Tungsten was discovered in 1783 by Fausto and Juan Jose de Elhuyar. Its name derives from the Swedish words "tung sten" which means "heavy stone". However, its symbol's origin derives from tungsten's German name which is "wolfram".
Tungsten's melting point is at 3410.0 C (3683.15 K, 6170.0 F) and its boiling point is at 5660.0 C (5933.15 K, 10220.0 F).
Tungsten is also known as wolfram.
Tungsten is a hard metal.
Tungsten is found on Earth only combined with other elements.
Tungsten is extracted from wolframite and scheelite ores.
Tungsten has the highest melting point of all elements.
Tungsten has the lowest vapor pressure.
Tungsten has the highest tensile strength.
Tungsten has the lowest coefficient of thermal expansion.
Tungsten has a very high density, 1.7 times higher than that of lead.
Tungsten is the heaviest element found in living organisms.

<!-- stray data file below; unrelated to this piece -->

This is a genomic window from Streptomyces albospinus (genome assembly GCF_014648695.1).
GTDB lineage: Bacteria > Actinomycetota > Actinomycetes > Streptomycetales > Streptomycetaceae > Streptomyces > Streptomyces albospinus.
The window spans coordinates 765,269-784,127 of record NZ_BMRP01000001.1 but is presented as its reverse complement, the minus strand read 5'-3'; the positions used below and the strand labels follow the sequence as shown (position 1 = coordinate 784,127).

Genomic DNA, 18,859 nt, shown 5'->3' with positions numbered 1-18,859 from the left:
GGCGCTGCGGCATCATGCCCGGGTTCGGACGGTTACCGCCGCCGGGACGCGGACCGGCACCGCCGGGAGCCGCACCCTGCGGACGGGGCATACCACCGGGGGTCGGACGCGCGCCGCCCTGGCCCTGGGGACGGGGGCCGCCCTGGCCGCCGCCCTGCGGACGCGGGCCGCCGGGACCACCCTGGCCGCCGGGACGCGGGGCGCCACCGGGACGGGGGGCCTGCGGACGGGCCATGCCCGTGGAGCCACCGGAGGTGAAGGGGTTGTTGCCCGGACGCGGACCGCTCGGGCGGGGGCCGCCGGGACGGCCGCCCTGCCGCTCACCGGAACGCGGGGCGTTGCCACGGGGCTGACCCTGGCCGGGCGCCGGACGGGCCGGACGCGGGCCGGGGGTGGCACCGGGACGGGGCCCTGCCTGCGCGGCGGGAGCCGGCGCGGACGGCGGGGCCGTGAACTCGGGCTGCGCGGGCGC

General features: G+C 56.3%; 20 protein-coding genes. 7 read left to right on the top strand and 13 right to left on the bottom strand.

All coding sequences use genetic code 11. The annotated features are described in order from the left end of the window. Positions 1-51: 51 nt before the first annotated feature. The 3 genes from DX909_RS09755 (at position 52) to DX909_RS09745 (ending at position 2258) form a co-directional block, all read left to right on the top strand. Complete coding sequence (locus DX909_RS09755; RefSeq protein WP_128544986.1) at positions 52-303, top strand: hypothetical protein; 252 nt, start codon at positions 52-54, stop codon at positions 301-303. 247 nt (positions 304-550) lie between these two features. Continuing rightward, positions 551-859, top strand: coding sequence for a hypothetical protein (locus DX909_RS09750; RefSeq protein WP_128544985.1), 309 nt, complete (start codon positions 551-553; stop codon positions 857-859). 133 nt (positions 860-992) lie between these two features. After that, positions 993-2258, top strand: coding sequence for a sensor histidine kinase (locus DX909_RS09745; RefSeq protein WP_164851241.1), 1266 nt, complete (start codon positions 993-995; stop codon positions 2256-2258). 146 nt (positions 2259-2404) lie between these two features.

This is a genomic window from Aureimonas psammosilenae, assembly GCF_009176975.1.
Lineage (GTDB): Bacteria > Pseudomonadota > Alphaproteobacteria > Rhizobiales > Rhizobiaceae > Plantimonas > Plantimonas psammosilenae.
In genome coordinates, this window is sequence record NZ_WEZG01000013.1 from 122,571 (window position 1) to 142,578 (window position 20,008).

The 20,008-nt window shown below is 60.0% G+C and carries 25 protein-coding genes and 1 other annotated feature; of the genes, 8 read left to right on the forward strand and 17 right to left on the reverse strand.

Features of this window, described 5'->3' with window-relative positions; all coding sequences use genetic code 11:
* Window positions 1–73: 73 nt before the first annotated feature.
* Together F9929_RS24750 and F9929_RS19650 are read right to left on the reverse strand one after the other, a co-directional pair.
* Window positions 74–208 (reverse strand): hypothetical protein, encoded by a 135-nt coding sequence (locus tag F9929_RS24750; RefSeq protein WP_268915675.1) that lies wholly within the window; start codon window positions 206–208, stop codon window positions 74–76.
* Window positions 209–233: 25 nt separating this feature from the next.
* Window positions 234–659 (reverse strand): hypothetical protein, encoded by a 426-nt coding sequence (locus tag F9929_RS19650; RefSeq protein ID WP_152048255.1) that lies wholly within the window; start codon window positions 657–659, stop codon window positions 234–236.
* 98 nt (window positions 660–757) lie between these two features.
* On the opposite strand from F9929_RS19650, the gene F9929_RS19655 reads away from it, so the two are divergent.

Tungsten has five stable isotopes: 180-W, 182-W, 183-W, 184-W, and 186-W.
Tungsten is mainly produced in China but also in Russia, Canada, Bolivia, Austria, and Portugal.
Tungsten is mainly used in hard material production such as tungsten carbide and in different alloys and steel.
Cutting tools used in metalworking, woodworking, mining, petroleum, and construction industries are produced from tungsten carbide.
Tungsten is also used in jewelry industry for rings production.
Tungsten is used in rocket nozzles, turbine blades, and armament industry.
Other uses of tungsten: high temperature lubricants, ceramic glazes, fluorescent lightning, and other niche applications.